CIA chief David Petraeus resigns over love affair
Washington: Central Intelligence Agency (CIA) director David Petraeus on Friday resigned over an extramarital affair, saying his behaviour was "unacceptable".
The top intelligence official of the US submitted his resignation to US President Barack Obama during a meeting at the White House.
"After being married for over 37 years, I showed extremely poor judgement by engaging in an extramarital affair. Such behaviour is unacceptable, both as a husband and as the leader of an organisation such as ours," he said in a statement, according to CNN.
Obama accepted his resignation and praised Petraeus on his extraordinary service.
"I am completely confident that the CIA will continue to thrive and carry out its essential mission, and I have the utmost confidence in Acting Director Michael Morell and the men and women of the CIA who work every day to keep our nation safe," he said
"David Petraeus has provided extraordinary service to the United States for decades. By any measure, he was one of the outstanding General officers of his generation, helping our military adapt to new challenges, and leading our men and women in uniform through a remarkable period of service in Iraq and Afghanistan, where he helped our nation put those wars on a path to a responsible end," he said.
"By any measure, through his lifetime of service David Petraeus has made our country safer and stronger," Petraeus said.
Meanwhile, news reports said Petraeus extramarital affair was revealed over the course of an FBI investigation.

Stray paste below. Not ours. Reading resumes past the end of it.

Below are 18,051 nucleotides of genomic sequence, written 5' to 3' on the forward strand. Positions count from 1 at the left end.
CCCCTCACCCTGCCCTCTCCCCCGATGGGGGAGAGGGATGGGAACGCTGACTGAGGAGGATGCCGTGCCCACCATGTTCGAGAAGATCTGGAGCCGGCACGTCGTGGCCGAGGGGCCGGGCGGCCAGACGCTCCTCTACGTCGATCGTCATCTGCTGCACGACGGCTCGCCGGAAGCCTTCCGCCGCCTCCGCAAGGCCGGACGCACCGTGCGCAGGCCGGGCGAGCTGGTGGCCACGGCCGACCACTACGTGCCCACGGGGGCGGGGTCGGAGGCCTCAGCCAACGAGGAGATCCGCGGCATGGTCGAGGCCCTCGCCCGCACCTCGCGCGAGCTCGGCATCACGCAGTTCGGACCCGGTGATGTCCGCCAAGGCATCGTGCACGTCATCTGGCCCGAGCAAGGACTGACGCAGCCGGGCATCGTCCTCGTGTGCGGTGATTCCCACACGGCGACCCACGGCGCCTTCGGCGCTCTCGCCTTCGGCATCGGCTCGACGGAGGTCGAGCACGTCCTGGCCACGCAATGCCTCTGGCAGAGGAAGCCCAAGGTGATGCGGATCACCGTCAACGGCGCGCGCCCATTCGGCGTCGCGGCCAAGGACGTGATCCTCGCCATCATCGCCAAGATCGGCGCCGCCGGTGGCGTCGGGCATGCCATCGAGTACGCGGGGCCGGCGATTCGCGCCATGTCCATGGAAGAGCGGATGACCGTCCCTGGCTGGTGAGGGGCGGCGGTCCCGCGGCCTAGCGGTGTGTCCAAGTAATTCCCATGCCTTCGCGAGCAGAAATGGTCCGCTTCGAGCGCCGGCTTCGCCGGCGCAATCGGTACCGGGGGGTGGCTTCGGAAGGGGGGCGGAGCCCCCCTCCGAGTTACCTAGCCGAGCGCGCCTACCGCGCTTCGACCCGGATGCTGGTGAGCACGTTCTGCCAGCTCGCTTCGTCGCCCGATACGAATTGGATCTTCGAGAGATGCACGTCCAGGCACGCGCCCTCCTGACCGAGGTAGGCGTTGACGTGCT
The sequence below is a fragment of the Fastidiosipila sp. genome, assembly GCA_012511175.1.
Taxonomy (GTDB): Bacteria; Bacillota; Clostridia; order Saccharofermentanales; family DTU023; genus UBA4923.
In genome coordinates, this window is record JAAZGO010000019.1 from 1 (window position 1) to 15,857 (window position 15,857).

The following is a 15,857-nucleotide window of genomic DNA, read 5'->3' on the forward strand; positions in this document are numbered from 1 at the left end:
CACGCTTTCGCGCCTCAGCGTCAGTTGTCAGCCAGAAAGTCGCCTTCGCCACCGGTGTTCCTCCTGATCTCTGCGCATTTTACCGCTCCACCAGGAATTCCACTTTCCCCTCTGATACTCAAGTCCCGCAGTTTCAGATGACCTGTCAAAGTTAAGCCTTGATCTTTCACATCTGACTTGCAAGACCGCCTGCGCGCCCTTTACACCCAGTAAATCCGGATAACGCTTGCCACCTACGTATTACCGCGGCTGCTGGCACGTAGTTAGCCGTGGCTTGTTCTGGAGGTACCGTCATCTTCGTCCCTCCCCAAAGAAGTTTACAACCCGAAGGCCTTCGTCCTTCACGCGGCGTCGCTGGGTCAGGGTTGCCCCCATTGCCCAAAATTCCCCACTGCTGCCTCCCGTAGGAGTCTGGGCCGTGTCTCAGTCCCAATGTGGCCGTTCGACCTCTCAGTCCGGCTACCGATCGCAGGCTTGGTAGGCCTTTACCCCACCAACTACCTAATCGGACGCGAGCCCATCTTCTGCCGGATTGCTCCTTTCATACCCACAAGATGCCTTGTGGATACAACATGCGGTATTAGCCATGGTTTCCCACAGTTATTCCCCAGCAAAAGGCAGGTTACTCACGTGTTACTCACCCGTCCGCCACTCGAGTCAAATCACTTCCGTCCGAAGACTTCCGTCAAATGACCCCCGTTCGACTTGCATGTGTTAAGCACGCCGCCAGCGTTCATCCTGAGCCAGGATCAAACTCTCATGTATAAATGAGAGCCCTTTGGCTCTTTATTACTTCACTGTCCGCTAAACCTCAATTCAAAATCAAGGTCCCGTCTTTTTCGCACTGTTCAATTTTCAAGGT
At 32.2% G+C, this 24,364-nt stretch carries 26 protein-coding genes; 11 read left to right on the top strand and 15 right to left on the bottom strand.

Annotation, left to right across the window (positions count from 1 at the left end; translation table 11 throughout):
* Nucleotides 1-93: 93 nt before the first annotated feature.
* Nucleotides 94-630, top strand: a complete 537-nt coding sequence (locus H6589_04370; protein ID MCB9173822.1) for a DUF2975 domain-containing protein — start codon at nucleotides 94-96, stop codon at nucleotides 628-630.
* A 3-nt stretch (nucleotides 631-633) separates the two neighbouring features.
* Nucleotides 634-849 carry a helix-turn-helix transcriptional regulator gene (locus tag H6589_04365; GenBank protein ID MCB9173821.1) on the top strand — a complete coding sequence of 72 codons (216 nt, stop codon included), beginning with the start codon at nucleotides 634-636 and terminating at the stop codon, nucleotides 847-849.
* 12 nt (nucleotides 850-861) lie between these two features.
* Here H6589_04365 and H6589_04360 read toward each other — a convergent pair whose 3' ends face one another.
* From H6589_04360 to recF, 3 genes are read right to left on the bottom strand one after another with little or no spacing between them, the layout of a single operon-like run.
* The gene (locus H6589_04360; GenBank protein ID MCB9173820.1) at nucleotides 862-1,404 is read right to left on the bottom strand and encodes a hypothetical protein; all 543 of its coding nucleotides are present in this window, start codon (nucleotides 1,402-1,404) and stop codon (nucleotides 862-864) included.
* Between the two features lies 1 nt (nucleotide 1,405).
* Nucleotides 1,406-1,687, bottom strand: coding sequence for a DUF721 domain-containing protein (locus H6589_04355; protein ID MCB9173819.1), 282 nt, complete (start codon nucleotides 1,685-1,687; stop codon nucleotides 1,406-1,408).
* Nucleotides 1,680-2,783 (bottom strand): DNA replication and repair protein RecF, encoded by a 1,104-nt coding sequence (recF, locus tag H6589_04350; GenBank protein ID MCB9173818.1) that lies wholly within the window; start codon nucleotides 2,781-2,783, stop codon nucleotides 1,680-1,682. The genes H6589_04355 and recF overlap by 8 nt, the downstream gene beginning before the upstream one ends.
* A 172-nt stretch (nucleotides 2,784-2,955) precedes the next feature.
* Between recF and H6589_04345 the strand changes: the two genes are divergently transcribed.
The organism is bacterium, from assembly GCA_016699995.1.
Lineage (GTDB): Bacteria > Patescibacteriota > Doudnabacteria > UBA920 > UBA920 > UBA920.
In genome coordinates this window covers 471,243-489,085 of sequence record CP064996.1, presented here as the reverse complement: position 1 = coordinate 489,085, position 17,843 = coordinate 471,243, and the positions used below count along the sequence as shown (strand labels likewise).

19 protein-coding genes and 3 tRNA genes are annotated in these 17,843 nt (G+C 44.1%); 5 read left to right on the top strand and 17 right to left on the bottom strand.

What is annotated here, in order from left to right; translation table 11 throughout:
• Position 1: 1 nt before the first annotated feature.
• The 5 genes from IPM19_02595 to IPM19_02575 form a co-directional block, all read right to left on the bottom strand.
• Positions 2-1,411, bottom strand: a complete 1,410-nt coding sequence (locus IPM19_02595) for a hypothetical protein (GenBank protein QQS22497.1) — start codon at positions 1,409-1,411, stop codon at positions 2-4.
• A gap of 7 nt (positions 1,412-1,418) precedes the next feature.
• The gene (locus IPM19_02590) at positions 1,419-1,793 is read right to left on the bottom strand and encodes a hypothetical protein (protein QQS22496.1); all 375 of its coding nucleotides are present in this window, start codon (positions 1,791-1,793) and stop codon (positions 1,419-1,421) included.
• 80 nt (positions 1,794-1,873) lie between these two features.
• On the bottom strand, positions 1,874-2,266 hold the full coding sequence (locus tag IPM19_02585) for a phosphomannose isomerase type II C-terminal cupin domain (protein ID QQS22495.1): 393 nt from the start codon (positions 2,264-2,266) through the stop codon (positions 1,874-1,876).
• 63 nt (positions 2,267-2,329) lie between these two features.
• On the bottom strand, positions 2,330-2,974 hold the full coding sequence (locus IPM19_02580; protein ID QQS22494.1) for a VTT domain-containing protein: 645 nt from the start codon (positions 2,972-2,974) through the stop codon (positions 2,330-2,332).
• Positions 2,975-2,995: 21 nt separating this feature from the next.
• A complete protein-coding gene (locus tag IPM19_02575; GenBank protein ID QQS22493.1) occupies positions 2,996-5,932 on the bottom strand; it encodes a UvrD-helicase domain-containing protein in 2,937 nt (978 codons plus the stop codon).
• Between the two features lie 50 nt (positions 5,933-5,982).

"The FBI had been investigating an unrelated and much broader case before stumbling on the affair," Fox News reported.
"FBI during the course of this investigation, the name of biographer Paula Broadwell came up. FBI followed that lead and in doing so, uncovered his affair with her. The FBI for some time was concerned that perhaps Petraeus was some sort of victim, but there has been no evidence discovered to back up such concerns," the news channel said.
Before joining the CIA, Petraeus successfully headed the US Army operations in both Iraq and Afghanistan.
"Dave's decision to step down represents the loss of one of our nation's most respected public servants. From his long, illustrious Army career to his leadership at the helm of CIA, Dave has redefined what it means to serve and sacrifice for one's country," James Clapper, the director of National Intelligence, said.
"Since he took over as Director in September of last year, he and I have worked together to tackle some of the most challenging issues faced by the Intelligence Community in more than a decade," he said.
"Whether he was in uniform leading our nation's troops in Iraq and Afghanistan, or at CIA headquarters leading the effort to generate intelligence used to keep our nation safe, Dave inspired people who had the privilege of working with him," Clapper said.
Regretting the resignation of David Petraeus as director of the CIA, Senator Dianne Feinstein, the chairman of the Senate Intelligence Committee, said this is an enormous loss for the nation’s intelligence community.
"Director Petraeus is an individual who has devoted nearly 40 years of service to his country, rising through the ranks to become a distinguished four-star general and commander of American forces in Iraq and Afghanistan," she said.
"I wish President Obama had not accepted this resignation, but I understand and respect the decision. David Petraeus is one of America’s best and brightest, and all Americans should be grateful for his service. Deputy Director Michael Morell will serve as acting director, so I am confident the agency is in very good hands until the president selects a replacement," Feinstein said.
Republican Senator, John McCain, said that Petraeus will stand in the ranks of America's greatest military heroes.
"His inspirational leadership and his genius were directly responsible - after years of failure - for the success of the surge in Iraq," he said.